Smith Westerns-Soft Will

soft willWhen you compare Smith Western’s self-titled debut from 2009 with their brand new long player Soft Will the progression is pretty staggering. Going from a Nuggets-like lo fi overblown sound with songs such as “Dreams”, “Boys Are Fine”, and the Gary Glitter-meets-The Troggs “Girl In Love” to something like Soft Will’s “Idol”, a crisp, clean, 80s leaning pop track that hangs somewhere between NRBQ’s “Little Floater” and dreamier moments of OMD, I can imagine some of those old school fans have to be a little put off. Me personally? I never jumped on the bandwagon back in 2009.  I was too enthralled with Flaming Lips great freakout known as Embryonic to care about some kids from Chi-town recording on their dad’s 4-track. But once Dye It Blonde came out in 2011 these brothers plus one got my attention. They cleaned up the fidelity and you could hear clearly that these guys love a good pop song and sweet melody. With Soft Will they have come full circle. Smith Westerns have said the hell with it and have made that completely ironic-free, heartfelt 80s-leaning pop record that they wanted to make way back in 2009 when they were still worrying about finals and graduating high school.

If you’re honest with yourself, you knew this album was coming down the pike. Despite the tape hiss and overblown meters, that self-titled debut was brimming with pop hooks and harmony. You were just too enamored with the whole garage rock thing. They weren’t that different from another up-and-comer in 2009, that Ty Segall guy. Where Segall remained in the grit and fuzz, Smith Westerns followed their inner Alan Parsons and decided to go all hi-fidelity. “3am Spiritual” is all melancholy strumming and minor key sad eyes before the keys come in and bring this song into some kind of alternate universe where the dBs were fronted by Chris Difford. It’s all swishy guitars and big harmonies. This is an attention grabber of a track. “Idol” continues the no-nonsense pop charm and is one of the best pop songs I’ve heard in quite a long time. Here’s pop music kids.  Not your One Directions, or Taylor Swifts, or whatever is pumped out of a computer at 90,000 watts per channel. In that alternate universe where I don’t lose my wallet at Cedar Point in 1992 “Idol” would be HUGE, and would be played ad nauseum on MTV 3. “Glossed” sounds like what George Harrison should’ve sounded like in 1983, with a nice little synth line floating just below the mix to give it a wistful quality. “XXIII” is indie rock piano balladry at its finest. Tears For Fears for the modern age. Procol Harum for the Willamsburg crowd. “Only Natural” is big and intimate all in one. Fans of Mikal Cronin’s MCll will find much to love with this song. “Varsity” is all shimmering synths and head-in-the-clouds vocals. Yet another great song.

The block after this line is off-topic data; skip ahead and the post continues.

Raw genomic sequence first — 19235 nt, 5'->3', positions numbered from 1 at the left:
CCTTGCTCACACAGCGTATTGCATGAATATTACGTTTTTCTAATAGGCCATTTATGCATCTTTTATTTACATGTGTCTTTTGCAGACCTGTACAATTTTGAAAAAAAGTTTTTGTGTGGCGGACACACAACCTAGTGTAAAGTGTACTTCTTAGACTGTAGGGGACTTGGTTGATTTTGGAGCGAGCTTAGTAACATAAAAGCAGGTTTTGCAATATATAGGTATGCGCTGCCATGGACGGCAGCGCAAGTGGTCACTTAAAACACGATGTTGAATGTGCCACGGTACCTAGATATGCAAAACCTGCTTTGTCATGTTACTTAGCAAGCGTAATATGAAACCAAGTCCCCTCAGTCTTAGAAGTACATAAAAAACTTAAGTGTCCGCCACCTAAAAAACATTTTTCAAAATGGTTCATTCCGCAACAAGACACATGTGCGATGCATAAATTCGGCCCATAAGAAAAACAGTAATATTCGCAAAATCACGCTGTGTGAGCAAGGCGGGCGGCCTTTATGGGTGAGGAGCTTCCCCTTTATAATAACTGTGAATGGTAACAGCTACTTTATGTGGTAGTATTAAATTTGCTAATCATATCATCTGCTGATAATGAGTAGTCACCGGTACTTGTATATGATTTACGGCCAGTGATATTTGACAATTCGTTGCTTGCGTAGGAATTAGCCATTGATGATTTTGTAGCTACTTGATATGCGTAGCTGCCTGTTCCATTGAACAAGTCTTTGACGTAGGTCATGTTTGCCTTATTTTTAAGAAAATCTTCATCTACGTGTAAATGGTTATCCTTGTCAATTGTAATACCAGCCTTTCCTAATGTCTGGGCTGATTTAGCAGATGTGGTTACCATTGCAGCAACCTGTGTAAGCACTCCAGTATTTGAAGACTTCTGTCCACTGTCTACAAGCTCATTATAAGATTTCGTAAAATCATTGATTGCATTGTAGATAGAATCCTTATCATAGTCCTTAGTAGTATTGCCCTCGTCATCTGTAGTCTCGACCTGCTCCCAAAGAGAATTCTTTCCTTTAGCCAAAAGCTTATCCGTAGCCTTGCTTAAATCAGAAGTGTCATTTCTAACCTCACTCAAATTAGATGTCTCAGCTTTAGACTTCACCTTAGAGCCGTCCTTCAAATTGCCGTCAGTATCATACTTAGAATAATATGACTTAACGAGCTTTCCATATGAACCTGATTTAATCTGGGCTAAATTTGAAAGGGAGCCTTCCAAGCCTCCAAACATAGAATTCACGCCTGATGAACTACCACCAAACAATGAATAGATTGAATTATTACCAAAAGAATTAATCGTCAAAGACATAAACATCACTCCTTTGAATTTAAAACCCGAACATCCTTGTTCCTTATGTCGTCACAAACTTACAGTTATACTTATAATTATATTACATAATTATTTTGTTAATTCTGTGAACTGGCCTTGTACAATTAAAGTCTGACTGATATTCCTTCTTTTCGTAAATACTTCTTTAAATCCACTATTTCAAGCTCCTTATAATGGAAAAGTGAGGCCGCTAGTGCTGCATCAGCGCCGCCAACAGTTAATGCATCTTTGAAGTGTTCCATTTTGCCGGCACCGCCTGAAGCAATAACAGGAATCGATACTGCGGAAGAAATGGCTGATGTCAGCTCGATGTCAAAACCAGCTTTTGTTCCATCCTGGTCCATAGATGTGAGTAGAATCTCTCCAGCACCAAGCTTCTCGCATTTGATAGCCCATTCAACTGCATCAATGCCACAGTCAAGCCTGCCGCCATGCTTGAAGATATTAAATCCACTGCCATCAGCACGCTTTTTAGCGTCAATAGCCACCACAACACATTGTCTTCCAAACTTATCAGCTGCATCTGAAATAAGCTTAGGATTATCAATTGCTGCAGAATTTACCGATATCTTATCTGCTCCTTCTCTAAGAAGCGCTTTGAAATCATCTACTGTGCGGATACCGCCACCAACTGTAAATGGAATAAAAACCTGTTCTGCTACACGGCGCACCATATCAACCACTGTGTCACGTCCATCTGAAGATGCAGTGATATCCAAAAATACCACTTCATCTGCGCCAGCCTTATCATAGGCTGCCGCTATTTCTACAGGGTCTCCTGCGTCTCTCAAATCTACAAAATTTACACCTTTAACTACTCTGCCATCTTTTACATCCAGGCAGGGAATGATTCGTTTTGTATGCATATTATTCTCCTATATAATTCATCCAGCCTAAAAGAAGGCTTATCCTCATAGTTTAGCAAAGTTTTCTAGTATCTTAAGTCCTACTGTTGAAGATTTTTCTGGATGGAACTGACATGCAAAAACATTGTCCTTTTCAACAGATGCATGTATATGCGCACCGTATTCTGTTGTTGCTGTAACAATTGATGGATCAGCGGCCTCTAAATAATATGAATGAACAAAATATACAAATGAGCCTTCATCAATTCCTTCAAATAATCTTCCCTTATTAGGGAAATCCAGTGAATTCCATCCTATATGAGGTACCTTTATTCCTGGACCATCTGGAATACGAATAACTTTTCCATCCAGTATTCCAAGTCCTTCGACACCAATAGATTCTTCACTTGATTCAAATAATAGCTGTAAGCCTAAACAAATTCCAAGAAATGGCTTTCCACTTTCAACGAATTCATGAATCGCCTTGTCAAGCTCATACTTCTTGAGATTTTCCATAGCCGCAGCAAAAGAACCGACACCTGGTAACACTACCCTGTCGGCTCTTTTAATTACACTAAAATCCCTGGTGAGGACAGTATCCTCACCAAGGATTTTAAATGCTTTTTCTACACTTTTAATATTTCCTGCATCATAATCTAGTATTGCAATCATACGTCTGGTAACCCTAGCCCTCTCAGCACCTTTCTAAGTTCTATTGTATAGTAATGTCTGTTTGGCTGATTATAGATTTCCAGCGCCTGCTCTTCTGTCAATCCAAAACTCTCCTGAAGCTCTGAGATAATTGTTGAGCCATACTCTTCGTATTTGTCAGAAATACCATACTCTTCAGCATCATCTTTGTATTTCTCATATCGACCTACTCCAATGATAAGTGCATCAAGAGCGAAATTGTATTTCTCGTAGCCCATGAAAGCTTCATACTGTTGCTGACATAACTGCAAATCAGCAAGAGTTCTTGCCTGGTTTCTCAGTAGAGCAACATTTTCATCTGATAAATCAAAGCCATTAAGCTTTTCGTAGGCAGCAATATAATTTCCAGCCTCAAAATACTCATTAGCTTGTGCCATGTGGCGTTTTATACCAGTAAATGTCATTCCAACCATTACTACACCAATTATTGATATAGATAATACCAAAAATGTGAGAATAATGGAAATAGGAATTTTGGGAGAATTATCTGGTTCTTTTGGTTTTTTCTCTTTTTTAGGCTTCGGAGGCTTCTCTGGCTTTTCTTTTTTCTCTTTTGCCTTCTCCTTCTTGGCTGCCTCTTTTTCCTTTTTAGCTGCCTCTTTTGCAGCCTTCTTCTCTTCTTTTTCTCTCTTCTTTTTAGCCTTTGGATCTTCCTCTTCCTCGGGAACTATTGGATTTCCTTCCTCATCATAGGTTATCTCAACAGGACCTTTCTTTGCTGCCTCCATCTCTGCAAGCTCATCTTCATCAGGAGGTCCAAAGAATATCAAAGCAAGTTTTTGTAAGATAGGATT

Sure, they’re not gritty garage rock anymore. No more lo fi, meters-in-the-red fuzziness.  But you know what? There’s something quite refreshing about a band that says the hell with it and makes the record they want to make.  Unabashed, earnest pop songs with all the emotional swelling that comes every time you watch the credits roll to a John Hughes film. This is a mixtape to first love, heartbreak, summer jams, saying “hello”, and saying “goodbye”.

These kids from Chi-town have my attention now. Roll credits.

8.6 out of 10

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